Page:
Muzi Shili and Oscar Buthelezi in “Road”. Picture: Suzy Bernstein

Muzi Shili and Oscar Buthelezi in “Road”. Picture: Suzy Bernstein


Shawn Mathupi’s “Belonging” featured the VDT dancers in a fairly unstructured work on dance mats which began with him shouting instructions to the performers. After that, load-shedding kicked in and the generators were fired up to allow the rest of the performances to take their course in varied spaces. Unfortunately, I missed some as the programme was changed, with several works being done simultaneously so that the petrol reserves didn’t run dry!

I found myself trapped in a smelly, hot public toilet engaging with Nadine Joseph’s “Fear of Loss”, performed with Daniel Nubian, also first conceived for Spring-Loaded. It is an intense exploration of sexual violence and loss, marred largely by Joseph remaining in a state of inertia on the floor (very different to its first showing last year), while Nubian seems unable to centre himself, is lost in a maelstrom of emotion, washing and wringing white shirts in the metal basins.

I had to leave mid-afternoon so missed the community arts and cultural programme which was scheduled to take place until 6pm. The festival worked on many levels: the calibre of the artists was of a high standard; the venue was interesting and varied; the audience reflected the citizens of Wattville and they came in their numbers. The atmosphere was jovial and receptive.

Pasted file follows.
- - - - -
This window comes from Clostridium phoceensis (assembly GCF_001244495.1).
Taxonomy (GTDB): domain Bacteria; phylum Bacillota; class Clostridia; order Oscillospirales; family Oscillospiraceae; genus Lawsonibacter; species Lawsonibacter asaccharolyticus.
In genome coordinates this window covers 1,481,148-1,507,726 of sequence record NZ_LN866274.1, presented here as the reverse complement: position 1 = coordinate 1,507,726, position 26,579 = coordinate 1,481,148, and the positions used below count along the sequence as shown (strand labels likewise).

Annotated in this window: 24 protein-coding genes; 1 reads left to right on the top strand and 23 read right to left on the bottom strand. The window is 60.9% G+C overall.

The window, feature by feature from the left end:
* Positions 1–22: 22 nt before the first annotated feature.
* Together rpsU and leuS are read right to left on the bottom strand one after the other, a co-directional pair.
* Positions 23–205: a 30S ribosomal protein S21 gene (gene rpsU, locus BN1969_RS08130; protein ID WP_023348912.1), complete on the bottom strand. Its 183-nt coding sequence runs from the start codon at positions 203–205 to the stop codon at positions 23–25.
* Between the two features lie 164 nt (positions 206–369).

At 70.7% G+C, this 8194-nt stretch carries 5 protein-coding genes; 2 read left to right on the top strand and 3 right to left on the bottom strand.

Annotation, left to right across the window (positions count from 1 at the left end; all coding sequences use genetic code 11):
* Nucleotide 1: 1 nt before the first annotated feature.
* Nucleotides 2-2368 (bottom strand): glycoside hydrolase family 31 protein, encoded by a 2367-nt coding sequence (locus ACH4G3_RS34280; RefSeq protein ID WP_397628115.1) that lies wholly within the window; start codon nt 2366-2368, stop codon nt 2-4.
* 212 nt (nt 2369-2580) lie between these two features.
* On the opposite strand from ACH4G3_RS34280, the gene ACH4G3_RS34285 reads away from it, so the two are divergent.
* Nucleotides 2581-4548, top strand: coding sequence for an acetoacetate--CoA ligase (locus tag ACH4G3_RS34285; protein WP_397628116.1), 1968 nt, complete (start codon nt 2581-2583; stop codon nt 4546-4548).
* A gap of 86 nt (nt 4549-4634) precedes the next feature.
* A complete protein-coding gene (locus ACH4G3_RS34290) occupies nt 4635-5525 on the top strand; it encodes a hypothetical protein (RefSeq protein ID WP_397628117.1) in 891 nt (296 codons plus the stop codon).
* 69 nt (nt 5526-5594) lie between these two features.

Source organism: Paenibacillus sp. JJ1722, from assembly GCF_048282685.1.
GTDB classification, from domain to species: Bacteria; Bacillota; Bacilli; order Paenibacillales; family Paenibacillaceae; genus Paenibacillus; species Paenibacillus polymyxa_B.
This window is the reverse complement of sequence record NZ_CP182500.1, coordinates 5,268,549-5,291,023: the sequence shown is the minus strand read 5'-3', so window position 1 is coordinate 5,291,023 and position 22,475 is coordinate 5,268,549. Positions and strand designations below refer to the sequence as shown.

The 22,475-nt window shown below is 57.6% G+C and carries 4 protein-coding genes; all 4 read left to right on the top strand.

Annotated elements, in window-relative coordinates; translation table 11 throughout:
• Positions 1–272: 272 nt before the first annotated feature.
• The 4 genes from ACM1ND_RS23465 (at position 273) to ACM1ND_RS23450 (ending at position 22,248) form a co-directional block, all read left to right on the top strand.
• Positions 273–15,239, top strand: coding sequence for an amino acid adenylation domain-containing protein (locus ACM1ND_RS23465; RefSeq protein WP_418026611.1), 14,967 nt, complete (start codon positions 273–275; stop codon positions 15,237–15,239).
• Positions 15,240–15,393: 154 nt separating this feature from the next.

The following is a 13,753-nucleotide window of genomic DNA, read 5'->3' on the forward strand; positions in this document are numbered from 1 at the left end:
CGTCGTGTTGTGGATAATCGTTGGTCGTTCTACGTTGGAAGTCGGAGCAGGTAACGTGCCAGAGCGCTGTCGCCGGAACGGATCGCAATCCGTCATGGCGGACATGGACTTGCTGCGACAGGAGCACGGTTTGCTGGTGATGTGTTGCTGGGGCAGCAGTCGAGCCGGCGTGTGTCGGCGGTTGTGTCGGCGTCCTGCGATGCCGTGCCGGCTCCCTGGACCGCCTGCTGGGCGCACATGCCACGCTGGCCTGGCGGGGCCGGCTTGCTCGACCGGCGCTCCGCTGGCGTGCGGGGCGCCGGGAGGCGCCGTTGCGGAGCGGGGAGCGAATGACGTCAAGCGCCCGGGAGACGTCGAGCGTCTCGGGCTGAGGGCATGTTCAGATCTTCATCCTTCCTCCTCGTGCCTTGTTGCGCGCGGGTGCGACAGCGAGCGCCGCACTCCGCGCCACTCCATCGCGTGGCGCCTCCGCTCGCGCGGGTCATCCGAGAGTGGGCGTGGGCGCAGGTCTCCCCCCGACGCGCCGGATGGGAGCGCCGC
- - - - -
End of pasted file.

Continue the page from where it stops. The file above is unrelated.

Load-shedding conspires to wreak havoc on all our lives so it was unfortunate that the generators had to be fired up and the programme altered. This caused some confusion and clearer communication was needed. But, FATC can reflect and work on the weaknesses for next year. The overall impression I came away with, was a community of artists working together to create alternative spaces for their performances to happen. It is this shared spirit and mutual vision for a better future for dance, which drives FATC  and fellow artists and companies to make these events happen.

It is important to acknowledge here the vital part of the sponsors and partners who played a role in making the festival a reality: the Department of Arts and Culture; the City of Ekurheleni; Rand Merchant Bank (whose energetic Yvette Nowell was trying to organise food for the audience members and fuel for the generators!); the University of Johannesburg; the French Institute and the Arts and Culture Trust.

And it was quite a kick to see Carolyn Steyn and her group of Knitwits knitting away in a corner for the 67 Blankets for Mandela Campaign.